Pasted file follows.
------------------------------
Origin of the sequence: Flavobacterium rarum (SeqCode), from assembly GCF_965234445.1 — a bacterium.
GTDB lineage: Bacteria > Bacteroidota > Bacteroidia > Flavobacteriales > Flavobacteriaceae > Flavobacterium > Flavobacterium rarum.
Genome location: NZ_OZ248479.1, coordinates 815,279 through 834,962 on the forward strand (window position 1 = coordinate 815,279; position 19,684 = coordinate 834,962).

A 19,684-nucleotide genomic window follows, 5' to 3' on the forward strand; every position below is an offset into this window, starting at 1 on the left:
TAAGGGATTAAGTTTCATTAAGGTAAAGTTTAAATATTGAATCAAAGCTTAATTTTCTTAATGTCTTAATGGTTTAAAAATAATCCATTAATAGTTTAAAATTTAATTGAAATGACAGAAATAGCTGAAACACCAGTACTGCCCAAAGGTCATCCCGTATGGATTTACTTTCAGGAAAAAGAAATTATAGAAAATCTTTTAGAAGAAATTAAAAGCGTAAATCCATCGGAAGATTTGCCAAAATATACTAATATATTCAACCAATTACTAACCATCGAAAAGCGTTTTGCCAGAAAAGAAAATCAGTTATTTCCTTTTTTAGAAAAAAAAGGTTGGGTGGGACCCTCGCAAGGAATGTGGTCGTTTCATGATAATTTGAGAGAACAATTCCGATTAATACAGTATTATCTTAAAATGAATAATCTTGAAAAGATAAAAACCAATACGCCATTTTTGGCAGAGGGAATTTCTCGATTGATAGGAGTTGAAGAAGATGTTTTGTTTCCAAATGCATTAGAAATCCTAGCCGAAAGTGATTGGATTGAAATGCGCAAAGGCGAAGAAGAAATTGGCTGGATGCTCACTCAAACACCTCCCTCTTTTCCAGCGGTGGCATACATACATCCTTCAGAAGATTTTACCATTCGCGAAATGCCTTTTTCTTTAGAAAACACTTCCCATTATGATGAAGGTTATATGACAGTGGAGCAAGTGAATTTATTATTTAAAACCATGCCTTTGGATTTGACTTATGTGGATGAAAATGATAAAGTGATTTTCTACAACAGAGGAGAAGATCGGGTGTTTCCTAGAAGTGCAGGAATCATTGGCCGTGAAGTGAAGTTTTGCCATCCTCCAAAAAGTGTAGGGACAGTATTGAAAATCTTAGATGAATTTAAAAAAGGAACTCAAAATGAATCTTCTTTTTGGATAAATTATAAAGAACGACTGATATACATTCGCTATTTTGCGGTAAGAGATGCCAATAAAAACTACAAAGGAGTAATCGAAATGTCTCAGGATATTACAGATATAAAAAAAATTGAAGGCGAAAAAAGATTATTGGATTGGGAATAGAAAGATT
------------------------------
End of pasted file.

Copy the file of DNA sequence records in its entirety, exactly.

Origin of the sequence: Flavobacterium rarum (SeqCode), from assembly GCF_965234445.1 — a bacterium.
GTDB lineage: Bacteria > Bacteroidota > Bacteroidia > Flavobacteriales > Flavobacteriaceae > Flavobacterium > Flavobacterium rarum.
Genome location: NZ_OZ248479.1, coordinates 815,279 through 834,962 on the forward strand (window position 1 = coordinate 815,279; position 19,684 = coordinate 834,962).

A 19,684-nucleotide genomic window follows, 5' to 3' on the forward strand; every position below is an offset into this window, starting at 1 on the left:
TAAGGGATTAAGTTTCATTAAGGTAAAGTTTAAATATTGAATCAAAGCTTAATTTTCTTAATGTCTTAATGGTTTAAAAATAATCCATTAATAGTTTAAAATTTAATTGAAATGACAGAAATAGCTGAAACACCAGTACTGCCCAAAGGTCATCCCGTATGGATTTACTTTCAGGAAAAAGAAATTATAGAAAATCTTTTAGAAGAAATTAAAAGCGTAAATCCATCGGAAGATTTGCCAAAATATACTAATATATTCAACCAATTACTAACCATCGAAAAGCGTTTTGCCAGAAAAGAAAATCAGTTATTTCCTTTTTTAGAAAAAAAAGGTTGGGTGGGACCCTCGCAAGGAATGTGGTCGTTTCATGATAATTTGAGAGAACAATTCCGATTAATACAGTATTATCTTAAAATGAATAATCTTGAAAAGATAAAAACCAATACGCCATTTTTGGCAGAGGGAATTTCTCGATTGATAGGAGTTGAAGAAGATGTTTTGTTTCCAAATGCATTAGAAATCCTAGCCGAAAGTGATTGGATTGAAATGCGCAAAGGCGAAGAAGAAATTGGCTGGATGCTCACTCAAACACCTCCCTCTTTTCCAGCGGTGGCATACATACATCCTTCAGAAGATTTTACCATTCGCGAAATGCCTTTTTCTTTAGAAAACACTTCCCATTATGATGAAGGTTATATGACAGTGGAGCAAGTGAATTTATTATTTAAAACCATGCCTTTGGATTTGACTTATGTGGATGAAAATGATAAAGTGATTTTCTACAACAGAGGAGAAGATCGGGTGTTTCCTAGAAGTGCAGGAATCATTGGCCGTGAAGTGAAGTTTTGCCATCCTCCAAAAAGTGTAGGGACAGTATTGAAAATCTTAGATGAATTTAAAAAAGGAACTCAAAATGAATCTTCTTTTTGGATAAATTATAAAGAACGACTGATATACATTCGCTATTTTGCGGTAAGAGATGCCAATAAAAACTACAAAGGAGTAATCGAAATGTCTCAGGATATTACAGATATAAAAAAAATTGAAGGCGAAAAAAGATTATTGGATTGGGAATAGAAAGATT